How Experts Say 3D Maps Are Better for Understanding Our Environment

Guidance in more dimensions

  • A wide variety of 3D mapping programs are springing up and will be helpful for everything from outdoor recreation to engineering. 
  • Three-dimensional maps are needed to navigate the metaverse, and use augmented reality. 
  • A drone uses a 3D map to prevent a nuclear storage waste facility disaster.
Holographic map of an area with hills or mountains.

koto_feja / Getty Images

The map programs you use to get around town might soon be three-dimensional. 

Activity tracking company Strava has bought Fatmap, which is building a high-resolution 3D global map platform for the outdoors. Experts say that 3D maps are helpful for everything from engineering to hiking. 

"3D maps go beyond traditional 2D maps providing greater context to the world around us," Dustin Parkman, the vice president of transportation solutions at Bentley Systems, which makes engineering software, told Lifewire in an email interview. "We live in a 3D world, so it is easier to understand the information in 3D. We are  accustomed to seeing information in 2D not because it is preferred, but rather because of a consequence of the technology that has historically been available to us."

Map Quests

Fatmap is designed for outdoor recreation work without a mobile connection. The company claims to have a community of hikers, mountain bikers, skiers, and trail runners in over 100 countries worldwide. 

The Metaverse will depend heavily on 3D mapping technology to easily traverse between the real world and the digital world.

"We started FATMAP with a mission to make outdoor experiences more accessible," Fatmap co-founder Misha Gopaul said in the blog post. "Where other map platforms have been designed for navigating streets and cities, we wanted to build a map specifically to help people explore. Joining forces with Strava opens up new exciting possibilities and will accelerate our progress to enable millions more people to explore the world's wild places safely and sustainably." 

Parkman said that 3D maps are often used with models from a survey or design combined with 3D map topologies to create inventories of 3D artifacts plotted on 3D terrain. 

"By combining this information, we can use it for planning, design proposals, construction monitoring, and asset maintenance workflows," Parkman added. "We also see these models being used as a virtual test environment for autonomous vehicles and machinery."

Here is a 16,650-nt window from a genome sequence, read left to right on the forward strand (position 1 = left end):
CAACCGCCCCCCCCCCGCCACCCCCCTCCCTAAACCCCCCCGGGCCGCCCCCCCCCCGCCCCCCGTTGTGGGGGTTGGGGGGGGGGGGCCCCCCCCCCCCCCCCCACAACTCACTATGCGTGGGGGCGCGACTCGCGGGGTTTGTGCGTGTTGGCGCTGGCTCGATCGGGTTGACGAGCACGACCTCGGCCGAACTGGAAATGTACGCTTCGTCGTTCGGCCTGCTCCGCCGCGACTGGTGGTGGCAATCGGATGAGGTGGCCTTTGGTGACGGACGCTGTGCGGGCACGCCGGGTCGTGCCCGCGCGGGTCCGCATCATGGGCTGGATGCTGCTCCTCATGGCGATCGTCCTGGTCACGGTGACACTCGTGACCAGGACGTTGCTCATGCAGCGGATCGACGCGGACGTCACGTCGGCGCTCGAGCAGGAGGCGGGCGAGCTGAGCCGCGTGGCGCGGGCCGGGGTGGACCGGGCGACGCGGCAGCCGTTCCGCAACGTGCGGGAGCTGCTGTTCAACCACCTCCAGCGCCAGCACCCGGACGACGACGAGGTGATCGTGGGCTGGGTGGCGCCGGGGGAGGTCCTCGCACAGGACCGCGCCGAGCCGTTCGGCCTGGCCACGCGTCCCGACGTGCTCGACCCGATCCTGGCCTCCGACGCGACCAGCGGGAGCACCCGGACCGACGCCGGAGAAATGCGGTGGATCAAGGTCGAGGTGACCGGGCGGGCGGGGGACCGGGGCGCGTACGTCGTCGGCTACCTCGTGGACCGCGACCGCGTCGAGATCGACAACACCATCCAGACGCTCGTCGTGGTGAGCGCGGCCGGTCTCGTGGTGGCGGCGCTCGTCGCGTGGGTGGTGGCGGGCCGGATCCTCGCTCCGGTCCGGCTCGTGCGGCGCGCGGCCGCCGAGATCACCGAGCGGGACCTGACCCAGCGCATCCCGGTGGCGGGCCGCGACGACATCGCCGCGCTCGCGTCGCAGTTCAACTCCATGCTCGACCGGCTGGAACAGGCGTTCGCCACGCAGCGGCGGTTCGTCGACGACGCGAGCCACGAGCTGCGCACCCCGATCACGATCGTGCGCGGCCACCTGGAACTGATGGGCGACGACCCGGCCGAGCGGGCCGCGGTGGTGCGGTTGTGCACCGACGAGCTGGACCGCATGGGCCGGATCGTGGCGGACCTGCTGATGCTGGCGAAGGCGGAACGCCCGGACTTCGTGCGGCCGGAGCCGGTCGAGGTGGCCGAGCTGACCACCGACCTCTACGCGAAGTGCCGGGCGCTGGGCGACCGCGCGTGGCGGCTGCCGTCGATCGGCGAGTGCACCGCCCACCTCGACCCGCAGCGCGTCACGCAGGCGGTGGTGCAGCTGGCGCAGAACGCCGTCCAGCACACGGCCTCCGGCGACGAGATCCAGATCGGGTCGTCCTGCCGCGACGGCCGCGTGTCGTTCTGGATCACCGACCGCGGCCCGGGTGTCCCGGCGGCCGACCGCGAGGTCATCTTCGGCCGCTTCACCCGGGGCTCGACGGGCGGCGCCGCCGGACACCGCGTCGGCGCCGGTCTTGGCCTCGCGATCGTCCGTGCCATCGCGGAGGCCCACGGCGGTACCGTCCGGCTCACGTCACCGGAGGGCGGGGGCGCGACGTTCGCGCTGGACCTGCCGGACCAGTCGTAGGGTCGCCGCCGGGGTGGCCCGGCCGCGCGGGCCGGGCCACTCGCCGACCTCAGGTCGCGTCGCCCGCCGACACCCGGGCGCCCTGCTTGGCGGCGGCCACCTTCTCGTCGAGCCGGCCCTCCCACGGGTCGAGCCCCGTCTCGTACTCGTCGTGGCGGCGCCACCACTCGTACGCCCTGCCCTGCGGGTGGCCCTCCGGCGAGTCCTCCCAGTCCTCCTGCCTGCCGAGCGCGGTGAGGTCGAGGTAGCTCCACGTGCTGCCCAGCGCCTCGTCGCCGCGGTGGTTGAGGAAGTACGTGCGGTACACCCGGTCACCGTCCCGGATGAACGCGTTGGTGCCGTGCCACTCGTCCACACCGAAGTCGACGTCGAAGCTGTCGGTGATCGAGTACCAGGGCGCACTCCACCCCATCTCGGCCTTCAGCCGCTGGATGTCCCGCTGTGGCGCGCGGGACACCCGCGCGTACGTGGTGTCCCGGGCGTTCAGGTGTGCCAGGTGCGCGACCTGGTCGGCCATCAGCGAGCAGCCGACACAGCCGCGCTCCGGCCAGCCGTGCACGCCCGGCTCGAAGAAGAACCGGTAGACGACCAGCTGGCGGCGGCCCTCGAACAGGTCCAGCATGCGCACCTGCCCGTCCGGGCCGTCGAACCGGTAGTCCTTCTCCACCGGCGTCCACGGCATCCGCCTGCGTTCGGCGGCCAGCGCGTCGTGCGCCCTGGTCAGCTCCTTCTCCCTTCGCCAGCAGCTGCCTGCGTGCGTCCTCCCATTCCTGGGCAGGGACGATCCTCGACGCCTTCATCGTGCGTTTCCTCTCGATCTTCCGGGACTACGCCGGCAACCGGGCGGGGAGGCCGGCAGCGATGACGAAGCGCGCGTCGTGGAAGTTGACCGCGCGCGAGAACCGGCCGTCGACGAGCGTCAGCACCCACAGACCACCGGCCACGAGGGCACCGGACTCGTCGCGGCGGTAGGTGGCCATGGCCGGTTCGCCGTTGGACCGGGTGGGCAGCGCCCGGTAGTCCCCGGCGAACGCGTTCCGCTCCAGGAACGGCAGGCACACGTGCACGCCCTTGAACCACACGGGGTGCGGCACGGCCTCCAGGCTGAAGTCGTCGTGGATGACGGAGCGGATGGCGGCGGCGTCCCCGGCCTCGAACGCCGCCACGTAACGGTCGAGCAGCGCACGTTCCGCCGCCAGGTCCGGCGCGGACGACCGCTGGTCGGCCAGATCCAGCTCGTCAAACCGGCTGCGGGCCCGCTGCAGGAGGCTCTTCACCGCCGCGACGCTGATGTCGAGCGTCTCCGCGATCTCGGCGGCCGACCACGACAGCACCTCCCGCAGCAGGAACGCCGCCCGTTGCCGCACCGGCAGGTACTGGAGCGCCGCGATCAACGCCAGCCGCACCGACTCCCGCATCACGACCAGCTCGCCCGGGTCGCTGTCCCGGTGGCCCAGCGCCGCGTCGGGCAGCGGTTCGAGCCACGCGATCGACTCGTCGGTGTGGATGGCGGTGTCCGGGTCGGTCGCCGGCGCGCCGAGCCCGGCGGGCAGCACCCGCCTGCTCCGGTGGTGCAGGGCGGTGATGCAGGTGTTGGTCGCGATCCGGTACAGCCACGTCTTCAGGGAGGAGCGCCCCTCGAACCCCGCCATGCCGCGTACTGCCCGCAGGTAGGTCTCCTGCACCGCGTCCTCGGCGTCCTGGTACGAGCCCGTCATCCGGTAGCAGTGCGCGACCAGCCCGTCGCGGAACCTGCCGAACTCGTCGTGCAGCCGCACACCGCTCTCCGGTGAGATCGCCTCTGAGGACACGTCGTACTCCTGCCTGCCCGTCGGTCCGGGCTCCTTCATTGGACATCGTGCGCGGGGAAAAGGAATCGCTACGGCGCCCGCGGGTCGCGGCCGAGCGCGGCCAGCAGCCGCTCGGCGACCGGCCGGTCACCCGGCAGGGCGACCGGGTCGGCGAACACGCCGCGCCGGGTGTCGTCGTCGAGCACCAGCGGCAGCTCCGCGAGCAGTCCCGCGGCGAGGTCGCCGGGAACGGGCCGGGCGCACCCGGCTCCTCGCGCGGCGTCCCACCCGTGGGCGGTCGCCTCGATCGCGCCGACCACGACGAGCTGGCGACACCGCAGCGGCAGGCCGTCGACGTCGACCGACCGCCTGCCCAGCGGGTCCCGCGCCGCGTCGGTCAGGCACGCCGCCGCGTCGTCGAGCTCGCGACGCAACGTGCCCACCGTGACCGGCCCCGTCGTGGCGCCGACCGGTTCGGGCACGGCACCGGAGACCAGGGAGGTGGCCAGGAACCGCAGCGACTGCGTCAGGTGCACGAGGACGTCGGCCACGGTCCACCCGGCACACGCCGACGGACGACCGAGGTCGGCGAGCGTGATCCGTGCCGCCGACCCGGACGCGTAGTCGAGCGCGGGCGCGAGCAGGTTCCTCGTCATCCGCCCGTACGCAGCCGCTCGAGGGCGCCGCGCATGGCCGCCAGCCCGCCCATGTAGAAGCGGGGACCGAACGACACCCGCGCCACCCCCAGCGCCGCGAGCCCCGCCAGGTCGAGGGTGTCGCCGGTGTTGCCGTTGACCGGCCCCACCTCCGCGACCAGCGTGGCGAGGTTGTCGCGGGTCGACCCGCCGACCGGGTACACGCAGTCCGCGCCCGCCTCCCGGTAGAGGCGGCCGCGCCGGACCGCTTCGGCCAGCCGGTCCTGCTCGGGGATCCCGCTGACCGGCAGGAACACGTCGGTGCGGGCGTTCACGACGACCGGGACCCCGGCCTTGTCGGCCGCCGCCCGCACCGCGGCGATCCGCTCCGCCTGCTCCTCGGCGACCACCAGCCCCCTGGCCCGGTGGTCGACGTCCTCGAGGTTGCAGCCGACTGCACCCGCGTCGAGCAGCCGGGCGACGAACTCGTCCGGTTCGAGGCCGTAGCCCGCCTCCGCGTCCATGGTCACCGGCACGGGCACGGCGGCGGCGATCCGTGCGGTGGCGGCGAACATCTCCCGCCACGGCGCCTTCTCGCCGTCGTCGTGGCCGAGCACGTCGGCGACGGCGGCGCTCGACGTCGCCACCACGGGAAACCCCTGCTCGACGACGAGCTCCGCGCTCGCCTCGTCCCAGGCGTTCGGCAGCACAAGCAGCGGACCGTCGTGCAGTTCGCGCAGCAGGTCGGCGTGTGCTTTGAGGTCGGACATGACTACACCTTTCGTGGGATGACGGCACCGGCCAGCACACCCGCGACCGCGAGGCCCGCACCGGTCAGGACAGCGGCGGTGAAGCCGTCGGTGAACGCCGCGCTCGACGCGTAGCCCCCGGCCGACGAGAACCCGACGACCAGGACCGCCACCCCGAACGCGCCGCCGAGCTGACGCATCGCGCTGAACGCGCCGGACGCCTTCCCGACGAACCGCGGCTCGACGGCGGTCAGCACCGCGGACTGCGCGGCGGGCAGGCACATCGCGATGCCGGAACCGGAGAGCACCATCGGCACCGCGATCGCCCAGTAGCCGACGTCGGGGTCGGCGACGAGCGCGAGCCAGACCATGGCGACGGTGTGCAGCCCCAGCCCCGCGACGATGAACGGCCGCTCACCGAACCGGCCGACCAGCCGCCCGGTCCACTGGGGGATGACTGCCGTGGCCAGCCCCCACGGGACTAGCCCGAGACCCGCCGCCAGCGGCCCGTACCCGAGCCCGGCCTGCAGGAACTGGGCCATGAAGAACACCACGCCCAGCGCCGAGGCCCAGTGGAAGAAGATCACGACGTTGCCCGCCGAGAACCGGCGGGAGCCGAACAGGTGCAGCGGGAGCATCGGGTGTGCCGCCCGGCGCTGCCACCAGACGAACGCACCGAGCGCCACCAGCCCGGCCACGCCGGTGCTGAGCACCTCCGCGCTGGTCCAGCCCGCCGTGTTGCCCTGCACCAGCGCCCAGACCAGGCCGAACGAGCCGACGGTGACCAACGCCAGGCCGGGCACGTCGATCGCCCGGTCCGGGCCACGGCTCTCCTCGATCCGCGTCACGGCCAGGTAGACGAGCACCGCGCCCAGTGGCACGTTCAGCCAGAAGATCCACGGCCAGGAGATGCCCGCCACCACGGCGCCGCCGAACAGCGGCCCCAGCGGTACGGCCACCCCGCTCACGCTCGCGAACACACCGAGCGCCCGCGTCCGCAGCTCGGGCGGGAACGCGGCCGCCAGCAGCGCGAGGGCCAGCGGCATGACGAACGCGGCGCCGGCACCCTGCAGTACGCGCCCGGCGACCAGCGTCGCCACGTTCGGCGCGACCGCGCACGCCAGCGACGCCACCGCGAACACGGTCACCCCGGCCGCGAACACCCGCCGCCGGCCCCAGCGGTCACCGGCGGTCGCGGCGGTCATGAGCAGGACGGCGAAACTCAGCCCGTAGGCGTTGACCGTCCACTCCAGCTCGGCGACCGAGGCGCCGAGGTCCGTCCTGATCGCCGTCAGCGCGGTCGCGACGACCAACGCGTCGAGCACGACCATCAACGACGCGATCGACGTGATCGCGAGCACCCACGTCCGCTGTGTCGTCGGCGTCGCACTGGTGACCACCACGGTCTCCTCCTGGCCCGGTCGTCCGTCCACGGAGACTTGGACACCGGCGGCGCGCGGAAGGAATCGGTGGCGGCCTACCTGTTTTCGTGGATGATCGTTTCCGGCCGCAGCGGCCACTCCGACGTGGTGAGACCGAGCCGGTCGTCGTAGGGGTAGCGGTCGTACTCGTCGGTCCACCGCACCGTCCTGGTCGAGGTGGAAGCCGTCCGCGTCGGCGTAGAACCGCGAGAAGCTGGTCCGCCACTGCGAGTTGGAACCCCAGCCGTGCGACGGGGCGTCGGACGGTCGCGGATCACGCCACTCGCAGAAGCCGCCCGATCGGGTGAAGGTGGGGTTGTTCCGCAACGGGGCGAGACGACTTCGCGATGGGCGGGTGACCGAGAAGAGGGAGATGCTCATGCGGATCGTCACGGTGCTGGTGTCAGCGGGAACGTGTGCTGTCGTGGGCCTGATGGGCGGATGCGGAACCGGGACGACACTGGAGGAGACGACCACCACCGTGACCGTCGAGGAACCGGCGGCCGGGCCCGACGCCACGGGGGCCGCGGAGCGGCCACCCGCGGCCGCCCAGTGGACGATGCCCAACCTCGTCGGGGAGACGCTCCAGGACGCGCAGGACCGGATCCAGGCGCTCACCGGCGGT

Tech analyst Bob Bilbruck, the CEO of the consulting firm Captjur, said via email that 3D maps would help navigate using augmented reality (AR), an interactive experience that combines the real world and computer-generated content. 

A drone making a 3D underground map.


"Today, 3D offers better, more recognizable points of reference, which 2D maps have not offered in the past," Bilbruck added. "Future developments like the Metaverse will depend heavily on 3D mapping technology to easily traverse between the real world and the digital world of the Metaverse."

OVER Map2Earn recently launched a 3D map program for geo-location in augmented reality. The company claims the program can locate objects with 20 cm accuracy outdoors and indoors, compared to GPS, which offers above 6 meters outdoors, allowing experiences in the metaverse to be more immersive. 

"OVER will be able to offer placement of, for instance, digital artworks on a specific anchor point on a wall, overlaying AR experiences on existing buildings, as well as geo-localizing assets within a building by recognizing different floors," the company wrote in the news release. 

Mapping Underground

One area where 3D mapping could prove revolutionary is mapping underground utilities, Benjamin Dierker, the director of public policy at the Alliance for Innovation and Infrastructure, said via email. There's already a system for knowing what is below the ground through one-call centers. This helps ensure that when construction workers or homeowners begin a dig, they do not strike natural gas pipelines, telecom lines, and other pipes, cables, and wires. The spray paint markings on streets, sidewalks, and grass are the aboveground markings to help guide excavators and show what is below. 

Dierker said the problem is that the maps used behind the scenes are often two-dimensional, and the spray paint (a rough and ready map) on the ground is only two-dimensional. But people need more precise knowledge of the presence, location, and depth of facilities below the surface when digging. He said that 3D maps for underground utilities would help conduct underground work. 

"They help excavators see more detail about the underground facilities they are digging near," Dierker said. "This can help prevent damage, mitigate risks, save money, and save lives."

Three-dimensional maps could help prevent radiation disasters, too. Flyability's Elios 3 recently completed a 3D mapping operation of a radioactive waste storage vault at the Idaho National Laboratory Site. The information obtained in the mapping project will be used to plan the vault's removal.

Whether aboveground or below, 3D mapping seems here to stay. In the future, Bilbruck said the focus will be on "mapping the real world into a digital world that can be seamlessly and easily traversed between the two for users."

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